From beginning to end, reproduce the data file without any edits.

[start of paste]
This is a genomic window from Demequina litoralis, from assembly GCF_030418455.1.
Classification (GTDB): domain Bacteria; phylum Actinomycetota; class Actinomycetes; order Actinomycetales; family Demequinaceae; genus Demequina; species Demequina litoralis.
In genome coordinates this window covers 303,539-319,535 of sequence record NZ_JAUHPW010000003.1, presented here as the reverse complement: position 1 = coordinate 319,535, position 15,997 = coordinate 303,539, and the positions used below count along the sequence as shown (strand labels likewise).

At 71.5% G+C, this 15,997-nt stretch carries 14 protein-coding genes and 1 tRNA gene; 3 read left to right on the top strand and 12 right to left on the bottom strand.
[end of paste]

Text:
This is a genomic window from Demequina litoralis, from assembly GCF_030418455.1.
Classification (GTDB): domain Bacteria; phylum Actinomycetota; class Actinomycetes; order Actinomycetales; family Demequinaceae; genus Demequina; species Demequina litoralis.
In genome coordinates this window covers 303,539-319,535 of sequence record NZ_JAUHPW010000003.1, presented here as the reverse complement: position 1 = coordinate 319,535, position 15,997 = coordinate 303,539, and the positions used below count along the sequence as shown (strand labels likewise).

At 71.5% G+C, this 15,997-nt stretch carries 14 protein-coding genes and 1 tRNA gene; 3 read left to right on the top strand and 12 right to left on the bottom strand.